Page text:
Early Season Caterpillar Update – Turfgrass Science at Purdue University

Early Season Caterpillar Update

Most of Indiana experienced cooler than normal temperatures over the last week, with good amounts of precipitation providing very good growing conditions for cool-­‐season turf. However, green-­‐up of warm-­‐season grasses has been slow, so we have a relatively mixed bag for insect development and damage. The cooler temperatures and ample rainfall should help mask insect feeding damage in cool-­‐season grasses caused by caterpillars such as black cutworm and armyworm while warm season grasses may be slow to outgrow such damage until warmer weather arrives. Warm-­‐season grasses could also be experiencing delayed green-­‐up due to the feeding activity of hunting billbug adults which seem to be out in force. Unlike the bluegrass billbugs that only cause significant damage in the larvae stage, hunting billbug adults may actually damage warm-­‐season turf, especially when green-­‐ up is slowed by cooler temperatures.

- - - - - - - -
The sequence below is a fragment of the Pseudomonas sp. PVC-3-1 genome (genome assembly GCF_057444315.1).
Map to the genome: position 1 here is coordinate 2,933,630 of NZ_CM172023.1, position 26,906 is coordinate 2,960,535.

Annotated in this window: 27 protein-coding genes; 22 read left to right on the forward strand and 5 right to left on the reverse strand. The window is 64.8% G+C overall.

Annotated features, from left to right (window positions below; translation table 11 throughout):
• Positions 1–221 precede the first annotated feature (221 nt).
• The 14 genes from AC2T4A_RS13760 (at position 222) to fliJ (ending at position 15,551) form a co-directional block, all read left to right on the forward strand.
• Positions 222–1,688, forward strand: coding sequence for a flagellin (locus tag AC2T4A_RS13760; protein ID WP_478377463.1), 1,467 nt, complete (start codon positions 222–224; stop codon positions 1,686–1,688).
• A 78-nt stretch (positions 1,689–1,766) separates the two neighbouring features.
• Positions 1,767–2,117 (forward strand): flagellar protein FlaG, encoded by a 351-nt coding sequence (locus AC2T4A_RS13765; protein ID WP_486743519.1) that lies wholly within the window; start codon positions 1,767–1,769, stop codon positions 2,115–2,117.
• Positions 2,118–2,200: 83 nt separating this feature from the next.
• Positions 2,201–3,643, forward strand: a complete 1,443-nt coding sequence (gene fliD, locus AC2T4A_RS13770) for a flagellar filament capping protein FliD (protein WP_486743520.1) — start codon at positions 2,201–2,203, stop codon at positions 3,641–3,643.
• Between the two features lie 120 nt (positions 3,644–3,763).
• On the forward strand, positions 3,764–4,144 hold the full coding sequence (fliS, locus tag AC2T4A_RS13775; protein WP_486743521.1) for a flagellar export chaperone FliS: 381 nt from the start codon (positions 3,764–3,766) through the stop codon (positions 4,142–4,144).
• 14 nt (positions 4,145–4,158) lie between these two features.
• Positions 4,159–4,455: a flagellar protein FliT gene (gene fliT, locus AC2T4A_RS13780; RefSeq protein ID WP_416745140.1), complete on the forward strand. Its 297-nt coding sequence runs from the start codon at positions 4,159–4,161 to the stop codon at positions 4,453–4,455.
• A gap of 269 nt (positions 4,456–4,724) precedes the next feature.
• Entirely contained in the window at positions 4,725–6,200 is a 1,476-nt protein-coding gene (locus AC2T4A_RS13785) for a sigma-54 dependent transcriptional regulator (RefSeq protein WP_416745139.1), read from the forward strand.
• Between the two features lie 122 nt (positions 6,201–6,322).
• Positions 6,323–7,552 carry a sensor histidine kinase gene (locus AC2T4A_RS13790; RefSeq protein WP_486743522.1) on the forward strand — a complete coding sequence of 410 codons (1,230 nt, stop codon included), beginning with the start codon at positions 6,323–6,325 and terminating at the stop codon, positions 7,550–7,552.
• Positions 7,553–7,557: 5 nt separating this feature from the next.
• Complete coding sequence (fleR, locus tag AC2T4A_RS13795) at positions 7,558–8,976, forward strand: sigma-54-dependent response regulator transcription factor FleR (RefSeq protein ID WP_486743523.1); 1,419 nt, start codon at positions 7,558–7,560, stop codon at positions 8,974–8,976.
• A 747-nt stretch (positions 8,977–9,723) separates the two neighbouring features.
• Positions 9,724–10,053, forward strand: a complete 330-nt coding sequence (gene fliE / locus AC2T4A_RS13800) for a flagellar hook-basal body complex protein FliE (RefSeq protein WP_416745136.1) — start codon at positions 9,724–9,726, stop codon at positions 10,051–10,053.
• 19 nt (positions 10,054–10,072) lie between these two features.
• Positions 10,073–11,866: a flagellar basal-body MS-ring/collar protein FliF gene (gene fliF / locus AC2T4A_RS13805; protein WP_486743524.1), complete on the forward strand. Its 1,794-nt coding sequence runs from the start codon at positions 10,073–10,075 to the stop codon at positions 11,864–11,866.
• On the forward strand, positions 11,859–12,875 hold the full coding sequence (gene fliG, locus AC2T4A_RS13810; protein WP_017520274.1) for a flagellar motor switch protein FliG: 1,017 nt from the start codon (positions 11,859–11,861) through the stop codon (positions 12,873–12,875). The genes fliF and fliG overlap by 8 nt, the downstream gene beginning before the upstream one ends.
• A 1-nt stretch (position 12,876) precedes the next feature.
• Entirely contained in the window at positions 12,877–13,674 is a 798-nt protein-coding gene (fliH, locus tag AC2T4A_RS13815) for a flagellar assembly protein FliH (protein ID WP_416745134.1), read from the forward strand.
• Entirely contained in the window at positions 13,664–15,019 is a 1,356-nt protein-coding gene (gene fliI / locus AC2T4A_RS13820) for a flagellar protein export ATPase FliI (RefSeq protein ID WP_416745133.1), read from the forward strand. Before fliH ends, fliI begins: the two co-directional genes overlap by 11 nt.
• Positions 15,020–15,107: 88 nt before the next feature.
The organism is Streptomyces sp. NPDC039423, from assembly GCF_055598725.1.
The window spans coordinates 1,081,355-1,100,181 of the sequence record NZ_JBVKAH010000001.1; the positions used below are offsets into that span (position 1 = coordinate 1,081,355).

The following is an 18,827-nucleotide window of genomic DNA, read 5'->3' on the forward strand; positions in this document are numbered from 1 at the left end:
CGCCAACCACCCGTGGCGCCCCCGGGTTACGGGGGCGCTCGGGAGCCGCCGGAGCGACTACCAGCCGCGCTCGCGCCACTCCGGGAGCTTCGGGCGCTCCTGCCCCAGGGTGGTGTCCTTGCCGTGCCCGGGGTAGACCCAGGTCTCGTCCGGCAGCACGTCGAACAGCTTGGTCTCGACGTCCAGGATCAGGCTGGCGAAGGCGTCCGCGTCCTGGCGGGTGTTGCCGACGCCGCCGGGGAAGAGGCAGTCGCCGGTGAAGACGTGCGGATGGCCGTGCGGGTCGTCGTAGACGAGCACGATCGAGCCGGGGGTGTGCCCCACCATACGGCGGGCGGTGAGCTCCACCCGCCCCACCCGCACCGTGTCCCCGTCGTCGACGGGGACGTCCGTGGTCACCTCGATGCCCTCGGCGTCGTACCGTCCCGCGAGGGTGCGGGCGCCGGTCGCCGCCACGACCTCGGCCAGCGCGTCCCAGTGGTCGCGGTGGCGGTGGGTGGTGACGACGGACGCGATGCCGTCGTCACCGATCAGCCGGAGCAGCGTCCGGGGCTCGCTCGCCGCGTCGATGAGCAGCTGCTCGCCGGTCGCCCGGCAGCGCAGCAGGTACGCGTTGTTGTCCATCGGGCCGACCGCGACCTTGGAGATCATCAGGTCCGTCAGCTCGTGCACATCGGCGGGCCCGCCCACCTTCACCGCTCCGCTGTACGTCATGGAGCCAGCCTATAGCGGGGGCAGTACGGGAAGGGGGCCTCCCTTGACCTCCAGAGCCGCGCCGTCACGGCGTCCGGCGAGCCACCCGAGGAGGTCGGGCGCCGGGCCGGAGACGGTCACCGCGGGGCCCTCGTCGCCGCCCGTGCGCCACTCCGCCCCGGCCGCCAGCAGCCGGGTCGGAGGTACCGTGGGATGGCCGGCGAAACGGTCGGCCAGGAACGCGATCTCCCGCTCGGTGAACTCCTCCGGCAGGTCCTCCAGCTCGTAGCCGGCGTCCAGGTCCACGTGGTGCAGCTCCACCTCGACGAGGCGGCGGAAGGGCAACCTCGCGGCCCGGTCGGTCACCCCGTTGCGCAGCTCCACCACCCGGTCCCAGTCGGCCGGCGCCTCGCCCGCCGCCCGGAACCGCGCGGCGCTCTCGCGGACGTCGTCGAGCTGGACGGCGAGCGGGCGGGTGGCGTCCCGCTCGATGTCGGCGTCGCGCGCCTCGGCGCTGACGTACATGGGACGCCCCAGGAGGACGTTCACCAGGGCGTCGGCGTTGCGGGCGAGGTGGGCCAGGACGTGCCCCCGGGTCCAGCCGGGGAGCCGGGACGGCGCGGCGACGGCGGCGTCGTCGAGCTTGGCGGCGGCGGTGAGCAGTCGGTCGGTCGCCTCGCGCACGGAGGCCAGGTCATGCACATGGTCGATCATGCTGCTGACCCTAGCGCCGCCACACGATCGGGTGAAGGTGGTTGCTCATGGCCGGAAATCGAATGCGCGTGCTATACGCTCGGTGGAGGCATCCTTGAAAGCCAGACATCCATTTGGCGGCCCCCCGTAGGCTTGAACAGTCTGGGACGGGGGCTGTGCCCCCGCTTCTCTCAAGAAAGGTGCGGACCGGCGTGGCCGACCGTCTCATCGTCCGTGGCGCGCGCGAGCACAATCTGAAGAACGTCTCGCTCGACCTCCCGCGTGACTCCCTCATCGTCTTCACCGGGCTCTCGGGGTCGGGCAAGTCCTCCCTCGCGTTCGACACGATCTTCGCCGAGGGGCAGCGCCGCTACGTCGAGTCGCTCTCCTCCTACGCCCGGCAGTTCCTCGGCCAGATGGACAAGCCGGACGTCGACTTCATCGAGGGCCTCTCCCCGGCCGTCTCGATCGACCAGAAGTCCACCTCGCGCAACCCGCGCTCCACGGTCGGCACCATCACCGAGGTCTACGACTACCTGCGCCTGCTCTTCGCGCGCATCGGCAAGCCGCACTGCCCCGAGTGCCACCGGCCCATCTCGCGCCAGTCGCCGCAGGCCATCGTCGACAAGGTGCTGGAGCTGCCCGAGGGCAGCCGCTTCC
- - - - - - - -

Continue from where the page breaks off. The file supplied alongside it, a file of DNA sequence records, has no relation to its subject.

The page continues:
Click on the image to zoom in

The black cutworm risk map (above) has been updated to indicate high risk areas where larval development is likely to have reached the point where damage may be visible. Golf Course Superintendents in the entire southern half of the state should be scouting for this insect and paying attention to suspect areas on closely mowed turf.

Superintendents and lawn care professionals alike should keep an eye open for armyworms. They may be small right now, but as they develop, larger larvae can make a lawn disappear practically overnight. The most susceptible turfgrasses tend to be located adjacent to weedy or unmanaged areas, fence rows, the borders of agricultural fields and ditches where tall grasses provide excellent habitat for the adult armyworms to lay eggs. Check my previous tweet for insecticide recommendations appropriate for cutworms… the same chemistries will also be effective against armyworms.

Doug Richmond, Turf Entomologist

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